2. Vonage. Yes, surprise, surprise. While I no longer have a Vonage line, they've done a good job at providing consumers with cheap, reliable voice services over broadband and it works. Would I suggest it for your small business? Not really, if you need anything more than voice and voice mail, plus some basic services like call forwarding and call waiting, but they sure are a lot cheaper than the traditional telco. Perfect for the solo line user.
3. Broadvoice. I've had an account in the past, and always found them reliable and very competitive with Vonage, and offering more support and better capabilities. For families and businesses under five people, they are still a winner.
4. Phone.com. Now we're starting to get into companies that are oriented toward the Small Business market. Phone.com is nimble and well run, and, best of all, they really are designed for the SOHO type of business, or the consumer who needs more capabilities from the phone company. Other providers out there may offer the same suite of that may fit the bill, but dollar for dollar Phone.com fits the bill nicely for SOHOs. That makes them the right choice for companies’ sized 10 people or less.
5. OnSip.com. I've been an OnSip user for years. Their standards-based SIP platform works very reliably, but does suffer from one weakness. Their SBC (session border controller) is not up to snuff and I find issues when I'm in hotels or working Internationally. The service works very well and they are very supportive. Their browser-based portal is easy to navigate and their support of softphones, like CounterPath's Bria, makes them ideal for companies from that are sized from 3-20 people, but with the ability to go higher as their hosted PBX capabilities give you lots of value for the money.
6. 8x8--For small to medium business, and the growing mid-market, 8x8 has really nailed the complete proposition by market segment with their Virtual Office offering. Long before many others were trying to sell voice and video using the Internet, 8x8 was delivering that starting in 2002. Since then, 8x8 has also added many cloud-based enterprise-grade features, backed by a rich patent portfolio of their own. When you add in Polycom-based video, web collaboration, a browser-based portal for self management, plus a browser-based softphone, address book integration, the ability to have a business directory, rich voice quality, low churn and solid customer service, it’s easy to understand why their numbers are up and the reasons behind having a record quarter.
Let’s face it, when it comes to customers, large telcos are taking a longer time to fix what breaks, so unless you have a real, dedicated account rep going to bat for you, the time to resolve a problem for many is also a reason to leave. As a growing business owner, poor customer service is a deal breaker for me, because when something goes wrong, it needs to be fixed today. Not in four or five days. To counter this the cable industry, as a whole, has already spent millions of dollars to fix the perception of the “bumbling cable guy” making them their front line to customers. The approach changed the way cable companies deliver an experience making it more like the phone man of days gone by where consistent, reliable and trusted were how you described them. Oddly enough, the incumbent “old telcos” have now become more like the Jim Carrey nightmare character than what they once were.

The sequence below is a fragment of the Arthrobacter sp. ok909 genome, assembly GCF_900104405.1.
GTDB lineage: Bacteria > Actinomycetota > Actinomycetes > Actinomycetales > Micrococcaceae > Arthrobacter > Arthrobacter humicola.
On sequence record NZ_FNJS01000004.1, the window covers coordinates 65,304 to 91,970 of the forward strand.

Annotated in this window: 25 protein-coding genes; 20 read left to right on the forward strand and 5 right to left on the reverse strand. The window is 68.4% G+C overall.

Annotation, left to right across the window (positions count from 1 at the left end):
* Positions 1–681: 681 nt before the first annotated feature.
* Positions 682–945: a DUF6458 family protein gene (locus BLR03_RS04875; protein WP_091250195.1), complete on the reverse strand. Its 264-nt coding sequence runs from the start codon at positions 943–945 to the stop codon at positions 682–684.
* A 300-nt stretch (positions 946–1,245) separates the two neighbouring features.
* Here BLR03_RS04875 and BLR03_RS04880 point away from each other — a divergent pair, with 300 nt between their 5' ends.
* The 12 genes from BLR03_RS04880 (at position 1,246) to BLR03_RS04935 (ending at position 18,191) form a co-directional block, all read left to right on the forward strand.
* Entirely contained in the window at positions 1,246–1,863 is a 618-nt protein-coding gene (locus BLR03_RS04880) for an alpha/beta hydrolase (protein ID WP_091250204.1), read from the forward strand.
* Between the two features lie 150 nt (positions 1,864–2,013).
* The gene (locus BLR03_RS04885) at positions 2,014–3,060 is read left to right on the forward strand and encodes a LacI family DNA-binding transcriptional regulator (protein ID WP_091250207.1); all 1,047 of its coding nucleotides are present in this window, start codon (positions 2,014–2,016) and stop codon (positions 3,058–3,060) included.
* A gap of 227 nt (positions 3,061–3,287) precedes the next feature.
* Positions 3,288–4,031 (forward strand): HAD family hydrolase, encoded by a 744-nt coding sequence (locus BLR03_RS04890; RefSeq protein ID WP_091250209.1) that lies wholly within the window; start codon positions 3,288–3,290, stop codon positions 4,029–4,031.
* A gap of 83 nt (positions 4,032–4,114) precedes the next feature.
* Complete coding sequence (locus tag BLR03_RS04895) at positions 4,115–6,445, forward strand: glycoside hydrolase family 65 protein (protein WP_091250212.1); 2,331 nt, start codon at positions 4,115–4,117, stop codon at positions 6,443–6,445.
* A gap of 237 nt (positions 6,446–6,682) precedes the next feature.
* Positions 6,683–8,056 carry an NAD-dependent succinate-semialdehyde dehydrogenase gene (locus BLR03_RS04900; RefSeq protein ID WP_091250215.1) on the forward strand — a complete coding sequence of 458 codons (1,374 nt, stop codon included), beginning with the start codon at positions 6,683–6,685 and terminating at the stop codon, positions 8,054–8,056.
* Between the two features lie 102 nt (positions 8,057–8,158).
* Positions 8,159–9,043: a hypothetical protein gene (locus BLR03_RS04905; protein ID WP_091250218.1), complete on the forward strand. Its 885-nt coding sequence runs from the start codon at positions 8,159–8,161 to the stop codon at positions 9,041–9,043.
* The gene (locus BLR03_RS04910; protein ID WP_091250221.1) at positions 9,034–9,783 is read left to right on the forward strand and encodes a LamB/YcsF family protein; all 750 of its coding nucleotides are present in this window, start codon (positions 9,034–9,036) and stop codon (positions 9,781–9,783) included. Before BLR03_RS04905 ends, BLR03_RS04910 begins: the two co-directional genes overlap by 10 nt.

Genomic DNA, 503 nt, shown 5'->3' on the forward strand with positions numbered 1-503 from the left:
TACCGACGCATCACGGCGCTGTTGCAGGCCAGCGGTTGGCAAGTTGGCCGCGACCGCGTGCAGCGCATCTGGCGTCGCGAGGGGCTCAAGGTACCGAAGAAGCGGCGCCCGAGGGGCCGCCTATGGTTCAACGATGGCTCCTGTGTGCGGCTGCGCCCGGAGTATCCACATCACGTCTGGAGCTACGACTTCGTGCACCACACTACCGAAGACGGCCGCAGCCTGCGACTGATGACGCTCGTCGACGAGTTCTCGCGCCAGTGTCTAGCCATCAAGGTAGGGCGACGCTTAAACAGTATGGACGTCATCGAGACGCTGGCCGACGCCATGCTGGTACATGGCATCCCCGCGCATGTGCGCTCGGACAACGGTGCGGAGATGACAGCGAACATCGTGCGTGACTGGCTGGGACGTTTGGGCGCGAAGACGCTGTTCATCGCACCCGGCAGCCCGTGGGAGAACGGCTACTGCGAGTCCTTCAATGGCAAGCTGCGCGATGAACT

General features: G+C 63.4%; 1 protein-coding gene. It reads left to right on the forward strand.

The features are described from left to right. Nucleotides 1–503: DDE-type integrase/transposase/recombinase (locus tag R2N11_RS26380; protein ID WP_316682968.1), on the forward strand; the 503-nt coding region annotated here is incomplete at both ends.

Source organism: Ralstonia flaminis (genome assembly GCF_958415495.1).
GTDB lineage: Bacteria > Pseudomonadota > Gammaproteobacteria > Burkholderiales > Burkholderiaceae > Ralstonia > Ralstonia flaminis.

The Omitted, and Why
I have left out three service providers that are all in the Phone.com competitive space and are worthy of consideration:
These providers are mostly self-service platforms and are predominantly designed and positioned for businesses that want to appear to be bigger than they really are, or where price is the key factor. The three all seem to send that same message. This doesn't make them bad choices, but they may not be for every business person out there, especially those who like the idea of a real relationship with a company.
For large enterprise customers, service providers worth considering include TW Telecom, Telesphere, M5, Smoothstone (now West IP Communications) and TelePacific . All focus on the enterprise market. In the enterprise, the deciding factors are much different than in consumer or small-to-medium business segments, as everything from longer purchase cycles to requirements varying company by company to the need for relationship-based customer service really take hold after the sale.
A closing note: Back in the early days of consumer VoIP, AT&T's CallVantage provided me with the best experience around, starting with call quality. I recall my testing of CallVantage vs. Vonage, Broadvoice and others, including the AOL and original Earthlink offerings. CallVantage would always win.
When I look at what's out there today, I still remember the great CallVantage experience and find that only Phone.com and 8x8 are in that same "experience" league where call quality and ease of using the service really matter.
The bottom line here is when picking the new company to replace your “old telco” choose the one that right for where you’ll be as a company, by not choosing the new one based on what you had from the old one.